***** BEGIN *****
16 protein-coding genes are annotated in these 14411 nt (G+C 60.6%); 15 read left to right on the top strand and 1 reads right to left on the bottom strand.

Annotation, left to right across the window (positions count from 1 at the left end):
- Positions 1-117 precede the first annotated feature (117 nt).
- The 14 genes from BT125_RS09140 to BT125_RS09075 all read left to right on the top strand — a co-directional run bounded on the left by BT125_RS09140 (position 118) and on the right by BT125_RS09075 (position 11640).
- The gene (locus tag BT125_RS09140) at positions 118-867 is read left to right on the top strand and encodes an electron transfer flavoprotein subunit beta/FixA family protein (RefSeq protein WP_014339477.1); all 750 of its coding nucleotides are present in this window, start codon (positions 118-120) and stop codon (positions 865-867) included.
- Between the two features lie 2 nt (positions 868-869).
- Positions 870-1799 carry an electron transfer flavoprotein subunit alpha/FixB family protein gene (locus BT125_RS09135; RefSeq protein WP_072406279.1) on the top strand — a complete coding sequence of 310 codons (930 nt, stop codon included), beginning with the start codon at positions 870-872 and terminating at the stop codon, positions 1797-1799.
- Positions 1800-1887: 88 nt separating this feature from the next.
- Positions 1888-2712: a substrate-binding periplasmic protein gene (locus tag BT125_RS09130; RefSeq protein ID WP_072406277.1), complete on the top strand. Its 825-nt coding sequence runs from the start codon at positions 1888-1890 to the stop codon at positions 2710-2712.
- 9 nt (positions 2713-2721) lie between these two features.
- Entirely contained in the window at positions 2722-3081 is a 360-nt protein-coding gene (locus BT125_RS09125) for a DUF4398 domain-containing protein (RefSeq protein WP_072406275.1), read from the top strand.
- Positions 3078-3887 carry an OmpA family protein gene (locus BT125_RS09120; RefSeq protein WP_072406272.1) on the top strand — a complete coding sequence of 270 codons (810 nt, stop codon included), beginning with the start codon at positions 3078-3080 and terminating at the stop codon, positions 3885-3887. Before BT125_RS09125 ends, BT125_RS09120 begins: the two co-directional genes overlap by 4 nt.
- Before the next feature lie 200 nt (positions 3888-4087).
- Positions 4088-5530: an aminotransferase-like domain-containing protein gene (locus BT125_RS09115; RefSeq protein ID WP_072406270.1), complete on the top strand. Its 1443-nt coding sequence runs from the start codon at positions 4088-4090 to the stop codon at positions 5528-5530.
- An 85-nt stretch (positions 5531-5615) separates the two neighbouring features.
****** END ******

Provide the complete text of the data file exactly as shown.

16 protein-coding genes are annotated in these 14411 nt (G+C 60.6%); 15 read left to right on the top strand and 1 reads right to left on the bottom strand.

Annotation, left to right across the window (positions count from 1 at the left end):
- Positions 1-117 precede the first annotated feature (117 nt).
- The 14 genes from BT125_RS09140 to BT125_RS09075 all read left to right on the top strand — a co-directional run bounded on the left by BT125_RS09140 (position 118) and on the right by BT125_RS09075 (position 11640).
- The gene (locus tag BT125_RS09140) at positions 118-867 is read left to right on the top strand and encodes an electron transfer flavoprotein subunit beta/FixA family protein (RefSeq protein WP_014339477.1); all 750 of its coding nucleotides are present in this window, start codon (positions 118-120) and stop codon (positions 865-867) included.
- Between the two features lie 2 nt (positions 868-869).
- Positions 870-1799 carry an electron transfer flavoprotein subunit alpha/FixB family protein gene (locus BT125_RS09135; RefSeq protein WP_072406279.1) on the top strand — a complete coding sequence of 310 codons (930 nt, stop codon included), beginning with the start codon at positions 870-872 and terminating at the stop codon, positions 1797-1799.
- Positions 1800-1887: 88 nt separating this feature from the next.
- Positions 1888-2712: a substrate-binding periplasmic protein gene (locus tag BT125_RS09130; RefSeq protein ID WP_072406277.1), complete on the top strand. Its 825-nt coding sequence runs from the start codon at positions 1888-1890 to the stop codon at positions 2710-2712.
- 9 nt (positions 2713-2721) lie between these two features.
- Entirely contained in the window at positions 2722-3081 is a 360-nt protein-coding gene (locus BT125_RS09125) for a DUF4398 domain-containing protein (RefSeq protein WP_072406275.1), read from the top strand.
- Positions 3078-3887 carry an OmpA family protein gene (locus BT125_RS09120; RefSeq protein WP_072406272.1) on the top strand — a complete coding sequence of 270 codons (810 nt, stop codon included), beginning with the start codon at positions 3078-3080 and terminating at the stop codon, positions 3885-3887. Before BT125_RS09125 ends, BT125_RS09120 begins: the two co-directional genes overlap by 4 nt.
- Before the next feature lie 200 nt (positions 3888-4087).
- Positions 4088-5530: an aminotransferase-like domain-containing protein gene (locus BT125_RS09115; RefSeq protein ID WP_072406270.1), complete on the top strand. Its 1443-nt coding sequence runs from the start codon at positions 4088-4090 to the stop codon at positions 5528-5530.
- An 85-nt stretch (positions 5531-5615) separates the two neighbouring features.